Understanding the Scriptures
|Dresser (v. 7)||Caretaker (one who prunes, nourishes, and harvests)|
|Why cumbereth it the ground (v. 7)||Why should it use up the soil|
|Dung it (v. 8)||Fertilize it|
|Bowed together (v. 11)||Hunched or bent over|
|Three measures of meal (v. 21)||Large amount of flour|
|Brood (v. 34)||Chicks|
|Desolate (v. 35)||Empty|
Luke 13:1–5—“Except Ye Repent, Ye Shall All Likewise Perish”
Commenting on these verses, Elder Bruce R. McConkie wrote:
“Does God send accidents, violent death, and other calamities upon [individuals] to punish them for their sins? Apparently there were those among Jesus’ hearers who thought so. Accordingly, we find the Master expressly saying that those subject to the misfortunes here involved were not greater sinners than their fellows whose lives were spared.
“True it is, as a general principle, that God sends disasters, calamities, plagues, and suffering upon the rebellious, and that he preserves and protects those who love and serve him. …
“But to say that particular individuals slain in war, killed in accidents, smitten with disease, stricken by plagues, or shorn of their property by natural calamities, have been singled out from among their fellows as especially deserving of such supposed retribution is wholly unwarranted. It is not man’s prerogative to conclude in individual cases of suffering or accident that such has befallen a person as a just retribution for an ungodly course.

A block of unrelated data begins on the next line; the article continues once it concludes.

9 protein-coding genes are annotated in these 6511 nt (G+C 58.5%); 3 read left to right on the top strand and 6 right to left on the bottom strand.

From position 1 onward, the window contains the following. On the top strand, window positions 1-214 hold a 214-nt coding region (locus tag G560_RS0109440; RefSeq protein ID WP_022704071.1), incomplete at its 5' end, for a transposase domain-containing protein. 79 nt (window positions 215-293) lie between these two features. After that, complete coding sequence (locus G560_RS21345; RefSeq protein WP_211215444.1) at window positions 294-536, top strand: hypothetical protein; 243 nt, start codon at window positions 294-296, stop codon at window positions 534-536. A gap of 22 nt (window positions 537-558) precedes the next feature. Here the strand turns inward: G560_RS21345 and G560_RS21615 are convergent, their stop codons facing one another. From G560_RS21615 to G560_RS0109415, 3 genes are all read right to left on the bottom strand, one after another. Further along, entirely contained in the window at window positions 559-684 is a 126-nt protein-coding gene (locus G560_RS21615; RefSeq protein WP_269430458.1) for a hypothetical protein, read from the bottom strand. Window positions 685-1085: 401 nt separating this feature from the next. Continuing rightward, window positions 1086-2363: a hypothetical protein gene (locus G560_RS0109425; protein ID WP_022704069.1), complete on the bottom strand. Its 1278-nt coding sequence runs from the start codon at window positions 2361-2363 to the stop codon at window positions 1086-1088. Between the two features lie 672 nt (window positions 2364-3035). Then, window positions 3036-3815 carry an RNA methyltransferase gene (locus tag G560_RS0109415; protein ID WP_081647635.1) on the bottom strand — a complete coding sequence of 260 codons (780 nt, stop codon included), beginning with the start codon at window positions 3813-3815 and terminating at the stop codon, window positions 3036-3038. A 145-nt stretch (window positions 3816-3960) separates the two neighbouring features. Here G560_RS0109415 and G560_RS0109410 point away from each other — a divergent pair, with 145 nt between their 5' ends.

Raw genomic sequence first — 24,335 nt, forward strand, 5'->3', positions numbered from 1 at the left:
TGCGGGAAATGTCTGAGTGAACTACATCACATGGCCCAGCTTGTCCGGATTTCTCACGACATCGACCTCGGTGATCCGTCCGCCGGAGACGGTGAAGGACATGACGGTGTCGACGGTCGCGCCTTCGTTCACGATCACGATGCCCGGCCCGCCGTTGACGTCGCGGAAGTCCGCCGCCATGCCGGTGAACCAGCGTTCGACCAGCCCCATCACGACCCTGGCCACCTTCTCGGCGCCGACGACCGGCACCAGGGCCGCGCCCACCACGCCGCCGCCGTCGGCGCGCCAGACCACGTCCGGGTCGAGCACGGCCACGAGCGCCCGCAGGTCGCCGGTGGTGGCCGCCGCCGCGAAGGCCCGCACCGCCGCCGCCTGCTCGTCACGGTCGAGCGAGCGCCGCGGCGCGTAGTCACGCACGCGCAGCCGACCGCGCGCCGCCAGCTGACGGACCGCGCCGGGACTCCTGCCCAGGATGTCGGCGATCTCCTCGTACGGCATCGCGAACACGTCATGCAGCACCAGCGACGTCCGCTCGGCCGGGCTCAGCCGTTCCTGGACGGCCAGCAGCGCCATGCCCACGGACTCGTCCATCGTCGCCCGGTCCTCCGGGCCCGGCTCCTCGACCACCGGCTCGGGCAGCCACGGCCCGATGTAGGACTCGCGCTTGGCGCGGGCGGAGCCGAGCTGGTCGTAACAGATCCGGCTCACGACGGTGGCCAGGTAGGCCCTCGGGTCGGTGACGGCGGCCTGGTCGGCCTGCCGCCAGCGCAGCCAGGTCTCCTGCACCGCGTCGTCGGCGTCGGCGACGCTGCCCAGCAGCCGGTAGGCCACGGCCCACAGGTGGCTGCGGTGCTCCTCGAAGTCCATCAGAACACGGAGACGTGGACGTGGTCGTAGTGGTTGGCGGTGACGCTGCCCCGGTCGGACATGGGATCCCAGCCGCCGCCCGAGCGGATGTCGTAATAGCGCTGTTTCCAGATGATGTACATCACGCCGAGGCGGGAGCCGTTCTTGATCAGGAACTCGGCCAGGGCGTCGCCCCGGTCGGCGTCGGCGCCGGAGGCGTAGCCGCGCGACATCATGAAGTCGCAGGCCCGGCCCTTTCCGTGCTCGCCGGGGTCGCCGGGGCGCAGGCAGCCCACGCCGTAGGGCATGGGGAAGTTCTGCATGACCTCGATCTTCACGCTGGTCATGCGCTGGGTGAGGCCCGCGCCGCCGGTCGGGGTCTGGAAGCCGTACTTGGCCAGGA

“… For that matter, the Lord brings difficulties upon the most righteous of his saints to test and try them. …
“The real lesson to be learned from Jesus’ conclusion, ‘Except ye repent, ye shall all likewise perish,’ is that there was no difference in righteousness between the slain and the living, and that unless the living repent they would perish with the dead” (Doctrinal New Testament Commentary, 1:475–76).
Studying the Scriptures
Do two of the following activities (A–C) as you study Luke 13.
Interpret a Parable
Read the parable in Luke 13:6–9 and draw a picture of what Jesus described. Label each item with a word or sentence that you think is an appropriate interpretation of that item. (For example, the husbandman refers to God and the fig tree represents the Jews among whom Jesus lived.)
Liken the Scriptures
Luke 13:10–17 tells of a woman who was healed on the Sabbath in the synagogue. Answer the following questions to help you liken that story to yourself and learn about how the Savior can bless you with His miraculous power:
What could cause a person to be spiritually “bowed together” (bent over as if carrying a burden)?
Read Luke 13:12–13. When might Jesus call to us so that we might be “loosed” from our problem and “made straight”?
According to verse 16, what does Jesus especially want us to be loosed from?
Write a Parable
Jesus gave two parables in Luke 13:18–20 that teach about the growth and development of the Church. Read these two parables, and then write a parable of your own (using familiar examples or items from your life) to illustrate the growth of the Church. (For more information on leaven, see “Understanding the Scriptures” for Mark 8:15, p. 45.)